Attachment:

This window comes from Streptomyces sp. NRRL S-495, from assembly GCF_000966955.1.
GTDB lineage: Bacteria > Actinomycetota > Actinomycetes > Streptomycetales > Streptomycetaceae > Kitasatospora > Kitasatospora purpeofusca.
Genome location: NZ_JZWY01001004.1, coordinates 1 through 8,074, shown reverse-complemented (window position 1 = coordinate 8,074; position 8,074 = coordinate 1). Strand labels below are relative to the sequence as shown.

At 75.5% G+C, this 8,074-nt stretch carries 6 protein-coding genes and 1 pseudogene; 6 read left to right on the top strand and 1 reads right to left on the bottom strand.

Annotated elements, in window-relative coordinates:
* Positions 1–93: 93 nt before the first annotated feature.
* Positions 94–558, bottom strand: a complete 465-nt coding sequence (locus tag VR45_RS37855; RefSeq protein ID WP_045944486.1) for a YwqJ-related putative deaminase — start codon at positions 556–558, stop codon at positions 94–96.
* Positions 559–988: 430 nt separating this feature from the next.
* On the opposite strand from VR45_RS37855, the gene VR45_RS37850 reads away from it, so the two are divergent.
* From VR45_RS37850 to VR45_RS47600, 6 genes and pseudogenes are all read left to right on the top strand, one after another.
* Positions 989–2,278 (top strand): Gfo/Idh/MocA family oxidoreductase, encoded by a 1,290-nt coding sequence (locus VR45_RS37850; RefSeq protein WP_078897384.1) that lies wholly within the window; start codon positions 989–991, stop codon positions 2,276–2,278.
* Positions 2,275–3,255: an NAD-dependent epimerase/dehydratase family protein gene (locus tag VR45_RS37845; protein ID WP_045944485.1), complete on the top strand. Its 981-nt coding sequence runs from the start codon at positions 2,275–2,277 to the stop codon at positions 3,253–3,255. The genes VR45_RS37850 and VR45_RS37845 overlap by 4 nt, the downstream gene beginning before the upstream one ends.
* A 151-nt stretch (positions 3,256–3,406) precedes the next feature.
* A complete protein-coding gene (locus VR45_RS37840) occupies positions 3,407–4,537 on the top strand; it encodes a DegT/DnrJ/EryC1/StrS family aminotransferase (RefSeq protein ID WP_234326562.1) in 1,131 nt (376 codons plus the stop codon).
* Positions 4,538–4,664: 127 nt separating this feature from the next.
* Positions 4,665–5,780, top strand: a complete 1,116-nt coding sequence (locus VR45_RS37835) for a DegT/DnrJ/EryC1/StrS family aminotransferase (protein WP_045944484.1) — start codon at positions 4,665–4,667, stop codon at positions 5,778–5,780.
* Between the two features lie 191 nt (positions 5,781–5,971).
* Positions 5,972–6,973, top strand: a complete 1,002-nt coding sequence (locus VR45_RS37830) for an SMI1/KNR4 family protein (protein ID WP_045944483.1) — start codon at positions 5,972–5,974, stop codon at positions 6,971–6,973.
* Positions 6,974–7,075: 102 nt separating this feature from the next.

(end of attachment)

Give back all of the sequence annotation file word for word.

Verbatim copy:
This window comes from Streptomyces sp. NRRL S-495, from assembly GCF_000966955.1.
GTDB lineage: Bacteria > Actinomycetota > Actinomycetes > Streptomycetales > Streptomycetaceae > Kitasatospora > Kitasatospora purpeofusca.
Genome location: NZ_JZWY01001004.1, coordinates 1 through 8,074, shown reverse-complemented (window position 1 = coordinate 8,074; position 8,074 = coordinate 1). Strand labels below are relative to the sequence as shown.

At 75.5% G+C, this 8,074-nt stretch carries 6 protein-coding genes and 1 pseudogene; 6 read left to right on the top strand and 1 reads right to left on the bottom strand.

Annotated elements, in window-relative coordinates:
* Positions 1–93: 93 nt before the first annotated feature.
* Positions 94–558, bottom strand: a complete 465-nt coding sequence (locus tag VR45_RS37855; RefSeq protein ID WP_045944486.1) for a YwqJ-related putative deaminase — start codon at positions 556–558, stop codon at positions 94–96.
* Positions 559–988: 430 nt separating this feature from the next.
* On the opposite strand from VR45_RS37855, the gene VR45_RS37850 reads away from it, so the two are divergent.
* From VR45_RS37850 to VR45_RS47600, 6 genes and pseudogenes are all read left to right on the top strand, one after another.
* Positions 989–2,278 (top strand): Gfo/Idh/MocA family oxidoreductase, encoded by a 1,290-nt coding sequence (locus VR45_RS37850; RefSeq protein WP_078897384.1) that lies wholly within the window; start codon positions 989–991, stop codon positions 2,276–2,278.
* Positions 2,275–3,255: an NAD-dependent epimerase/dehydratase family protein gene (locus tag VR45_RS37845; protein ID WP_045944485.1), complete on the top strand. Its 981-nt coding sequence runs from the start codon at positions 2,275–2,277 to the stop codon at positions 3,253–3,255. The genes VR45_RS37850 and VR45_RS37845 overlap by 4 nt, the downstream gene beginning before the upstream one ends.
* A 151-nt stretch (positions 3,256–3,406) precedes the next feature.
* A complete protein-coding gene (locus VR45_RS37840) occupies positions 3,407–4,537 on the top strand; it encodes a DegT/DnrJ/EryC1/StrS family aminotransferase (RefSeq protein ID WP_234326562.1) in 1,131 nt (376 codons plus the stop codon).
* Positions 4,538–4,664: 127 nt separating this feature from the next.
* Positions 4,665–5,780, top strand: a complete 1,116-nt coding sequence (locus VR45_RS37835) for a DegT/DnrJ/EryC1/StrS family aminotransferase (protein WP_045944484.1) — start codon at positions 4,665–4,667, stop codon at positions 5,778–5,780.
* Between the two features lie 191 nt (positions 5,781–5,971).
* Positions 5,972–6,973, top strand: a complete 1,002-nt coding sequence (locus VR45_RS37830) for an SMI1/KNR4 family protein (protein ID WP_045944483.1) — start codon at positions 5,972–5,974, stop codon at positions 6,971–6,973.
* Positions 6,974–7,075: 102 nt separating this feature from the next.